Pam Houston has always stirred a healthy dose of reality into her fiction, and so when you read her latest novel and note that there are several near plane crashes in it, you have to ask: How many of those actually — gulp — happened?
World traveler that she is, Houston replies: all of them.
“I’ve been in all those circumstances and more that were too repetitive to include,” she says of the most unsettling chapters in Contents May Have Shifted (Norton, $25.95). “I’ve been in the crash position on commercial airlines six times. ... What’s fascinating is what everybody else is doing. People are being kind to each other. Nobody screams. Nobody cries. Nobody throws themselves weeping to the floor. People get their collective will together.”
Houston, who appears Sunday at Miami Book Fair International, doesn’t let the frights ground her. She admits after a particularly nerve-racking incident, she’d “break out in a sweat” sometimes but never canceled a single trip to places like Bhutan and Tunisia and Istanbul, just like her fictional alter ego (also named Pam) in Contents.
“My first rule of being a writer is the old Henry James maxim that a writer should strive to be a person on whom nothing is lost. When I’m somewhere unfamiliar I’m constantly noticing things. I try to be that person at home, but it’s easier when you’re in Laos to be the recording device I try to be. ... My parents loved to travel. They were weird, but one gift they gave me was this. They believed in seeing the world and enlarging yourself by seeing other people’s experiences.”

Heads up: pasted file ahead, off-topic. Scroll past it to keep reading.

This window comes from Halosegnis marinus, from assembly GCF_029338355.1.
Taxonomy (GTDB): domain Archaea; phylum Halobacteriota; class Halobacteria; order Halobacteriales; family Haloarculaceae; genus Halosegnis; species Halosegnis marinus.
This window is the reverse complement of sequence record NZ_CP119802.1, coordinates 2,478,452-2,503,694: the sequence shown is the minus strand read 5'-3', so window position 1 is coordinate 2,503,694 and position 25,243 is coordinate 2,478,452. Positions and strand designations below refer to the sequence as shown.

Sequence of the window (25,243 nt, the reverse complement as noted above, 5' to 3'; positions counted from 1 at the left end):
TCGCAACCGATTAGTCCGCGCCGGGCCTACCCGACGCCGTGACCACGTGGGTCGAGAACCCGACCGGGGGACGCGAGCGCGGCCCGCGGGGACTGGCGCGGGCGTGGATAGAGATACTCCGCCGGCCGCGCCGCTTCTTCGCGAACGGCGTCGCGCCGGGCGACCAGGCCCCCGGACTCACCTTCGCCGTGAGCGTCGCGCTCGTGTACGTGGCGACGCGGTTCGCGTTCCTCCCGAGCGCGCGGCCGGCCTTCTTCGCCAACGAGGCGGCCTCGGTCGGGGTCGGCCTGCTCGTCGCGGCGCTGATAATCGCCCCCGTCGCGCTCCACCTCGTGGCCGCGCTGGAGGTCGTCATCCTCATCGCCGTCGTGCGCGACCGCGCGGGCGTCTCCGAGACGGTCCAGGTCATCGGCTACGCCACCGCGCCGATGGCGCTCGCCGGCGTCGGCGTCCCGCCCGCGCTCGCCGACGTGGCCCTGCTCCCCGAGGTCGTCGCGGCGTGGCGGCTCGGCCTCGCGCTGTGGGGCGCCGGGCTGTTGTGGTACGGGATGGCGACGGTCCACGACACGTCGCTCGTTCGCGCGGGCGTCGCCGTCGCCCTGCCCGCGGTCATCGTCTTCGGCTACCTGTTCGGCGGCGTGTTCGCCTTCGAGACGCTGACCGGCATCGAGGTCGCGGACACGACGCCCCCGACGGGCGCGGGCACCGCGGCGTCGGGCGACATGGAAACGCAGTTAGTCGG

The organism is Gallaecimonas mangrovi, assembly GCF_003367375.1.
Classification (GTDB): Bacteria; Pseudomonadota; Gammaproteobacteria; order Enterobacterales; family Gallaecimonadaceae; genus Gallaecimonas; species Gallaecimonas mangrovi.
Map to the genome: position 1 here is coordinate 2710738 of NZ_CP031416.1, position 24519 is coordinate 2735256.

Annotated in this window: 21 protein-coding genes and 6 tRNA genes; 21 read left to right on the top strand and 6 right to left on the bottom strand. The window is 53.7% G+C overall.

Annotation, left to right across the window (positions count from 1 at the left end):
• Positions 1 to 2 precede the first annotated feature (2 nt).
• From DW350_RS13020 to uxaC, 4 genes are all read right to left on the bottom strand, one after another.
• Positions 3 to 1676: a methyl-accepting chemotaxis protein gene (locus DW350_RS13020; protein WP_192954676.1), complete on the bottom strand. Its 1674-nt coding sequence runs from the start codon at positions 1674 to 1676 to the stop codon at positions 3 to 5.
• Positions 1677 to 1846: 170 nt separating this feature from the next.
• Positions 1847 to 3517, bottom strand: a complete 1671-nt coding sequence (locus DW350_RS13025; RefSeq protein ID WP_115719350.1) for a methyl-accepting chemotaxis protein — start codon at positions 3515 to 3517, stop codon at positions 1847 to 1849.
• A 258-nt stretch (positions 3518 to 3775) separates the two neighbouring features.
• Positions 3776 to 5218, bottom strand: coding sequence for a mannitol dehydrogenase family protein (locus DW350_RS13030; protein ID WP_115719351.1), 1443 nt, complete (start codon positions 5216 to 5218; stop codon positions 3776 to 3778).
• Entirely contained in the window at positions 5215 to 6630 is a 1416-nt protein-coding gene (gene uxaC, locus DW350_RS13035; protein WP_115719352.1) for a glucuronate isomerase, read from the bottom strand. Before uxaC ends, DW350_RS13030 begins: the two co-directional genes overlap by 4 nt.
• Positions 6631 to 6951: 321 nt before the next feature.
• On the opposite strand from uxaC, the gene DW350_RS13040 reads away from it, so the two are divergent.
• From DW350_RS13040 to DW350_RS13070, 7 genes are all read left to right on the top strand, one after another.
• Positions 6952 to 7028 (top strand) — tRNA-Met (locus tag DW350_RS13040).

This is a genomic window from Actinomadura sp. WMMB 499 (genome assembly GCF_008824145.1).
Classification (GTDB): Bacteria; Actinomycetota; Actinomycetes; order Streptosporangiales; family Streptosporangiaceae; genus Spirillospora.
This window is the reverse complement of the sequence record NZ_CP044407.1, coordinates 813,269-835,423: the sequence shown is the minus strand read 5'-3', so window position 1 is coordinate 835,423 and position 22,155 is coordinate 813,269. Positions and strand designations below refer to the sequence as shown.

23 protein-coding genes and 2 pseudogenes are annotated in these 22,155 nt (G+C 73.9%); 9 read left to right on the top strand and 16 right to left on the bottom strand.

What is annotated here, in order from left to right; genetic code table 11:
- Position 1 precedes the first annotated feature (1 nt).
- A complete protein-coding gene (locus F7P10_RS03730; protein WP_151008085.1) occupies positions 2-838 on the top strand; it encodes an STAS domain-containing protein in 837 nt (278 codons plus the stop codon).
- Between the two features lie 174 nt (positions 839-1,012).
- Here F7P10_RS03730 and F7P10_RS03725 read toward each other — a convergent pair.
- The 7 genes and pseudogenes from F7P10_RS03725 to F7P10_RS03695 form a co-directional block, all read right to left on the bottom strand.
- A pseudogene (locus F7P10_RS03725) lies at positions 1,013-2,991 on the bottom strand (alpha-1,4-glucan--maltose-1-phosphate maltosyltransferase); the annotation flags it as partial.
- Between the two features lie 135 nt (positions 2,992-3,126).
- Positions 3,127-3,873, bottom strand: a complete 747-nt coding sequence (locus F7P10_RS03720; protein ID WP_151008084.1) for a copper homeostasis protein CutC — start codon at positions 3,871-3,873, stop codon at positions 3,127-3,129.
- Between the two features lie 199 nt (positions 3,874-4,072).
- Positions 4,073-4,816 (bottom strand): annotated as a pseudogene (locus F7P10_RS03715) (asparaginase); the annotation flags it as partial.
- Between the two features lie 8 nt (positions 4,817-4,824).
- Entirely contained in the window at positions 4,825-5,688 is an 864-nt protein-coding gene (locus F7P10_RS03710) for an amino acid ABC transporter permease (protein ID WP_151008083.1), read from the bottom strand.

In Contents, told in brief, nonlinear chapters — “This book resembles my brain,” Houston says wryly of the structure — Pam’s life mirrors the author’s. Both Pams teach (Houston is director of the creative writing program at University of California at Davis). They write. They fall in love with the wrong guy, then (maybe) the right guy. They love dogs; both have a wolfhound named Fenton, not to be confused with Fenton the Human, a dear friend. They find solace and strength from a wide circle of soulmates and meet engaging new friends in their journeys around the globe. Sometimes they even travel to less exotic places like Boulder, Lubbock or Ichetucknee Springs. They’re healed by the astounding sights of nature and the rhythms of unfamiliar lands.
“She’s some slightly purer version of me,” Houston says of her protagonist, who begins to question her roving nature in the novel. “She’s a little more distilled in terms of her engagement with the world. I would like to be as engaged with the world as she is. She’s just a little more extreme, a little more naive than I am at the beginning of the book and a little more resolved at the end. ... If people can be represented in language, if their essence can be, she’s pretty like me. More so than in the other books.”
Author of the essay collection A Little More About Me and the novel-in-stories Waltzing the Cat, Houston has been blurring the lines between truth and fiction since her first book, Cowboys Are My Weakness. Her novel Sight Hound is dedicated to (and about) her beloved wolfhound Dante. Despite the fact that new places fuel her, she looks inward for inspiration, too.